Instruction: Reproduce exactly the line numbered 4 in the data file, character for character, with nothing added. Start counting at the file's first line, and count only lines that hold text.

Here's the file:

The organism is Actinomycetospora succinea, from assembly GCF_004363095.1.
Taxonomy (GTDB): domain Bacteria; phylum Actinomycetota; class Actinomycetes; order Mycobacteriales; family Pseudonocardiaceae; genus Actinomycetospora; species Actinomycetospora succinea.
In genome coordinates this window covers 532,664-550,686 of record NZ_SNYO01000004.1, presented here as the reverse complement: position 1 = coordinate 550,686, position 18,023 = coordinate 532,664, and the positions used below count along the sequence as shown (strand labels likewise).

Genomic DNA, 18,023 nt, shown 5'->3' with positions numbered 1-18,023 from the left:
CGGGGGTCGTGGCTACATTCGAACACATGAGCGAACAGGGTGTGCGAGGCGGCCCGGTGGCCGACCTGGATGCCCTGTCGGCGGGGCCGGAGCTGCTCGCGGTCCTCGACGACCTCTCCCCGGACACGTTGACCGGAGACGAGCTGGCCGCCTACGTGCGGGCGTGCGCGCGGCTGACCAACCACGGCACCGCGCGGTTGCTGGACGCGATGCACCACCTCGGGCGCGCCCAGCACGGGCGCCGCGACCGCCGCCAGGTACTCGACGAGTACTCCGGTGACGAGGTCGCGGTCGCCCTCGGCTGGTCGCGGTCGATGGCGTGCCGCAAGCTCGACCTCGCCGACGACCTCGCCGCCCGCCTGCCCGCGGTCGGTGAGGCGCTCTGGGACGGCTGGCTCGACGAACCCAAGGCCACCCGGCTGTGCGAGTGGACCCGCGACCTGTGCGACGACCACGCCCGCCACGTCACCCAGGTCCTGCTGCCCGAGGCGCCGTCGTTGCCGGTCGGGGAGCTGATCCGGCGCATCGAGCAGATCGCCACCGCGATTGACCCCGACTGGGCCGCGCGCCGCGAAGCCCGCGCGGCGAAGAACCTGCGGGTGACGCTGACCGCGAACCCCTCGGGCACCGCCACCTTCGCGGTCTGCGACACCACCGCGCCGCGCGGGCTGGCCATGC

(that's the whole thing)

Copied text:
Genomic DNA, 18,023 nt, shown 5'->3' with positions numbered 1-18,023 from the left: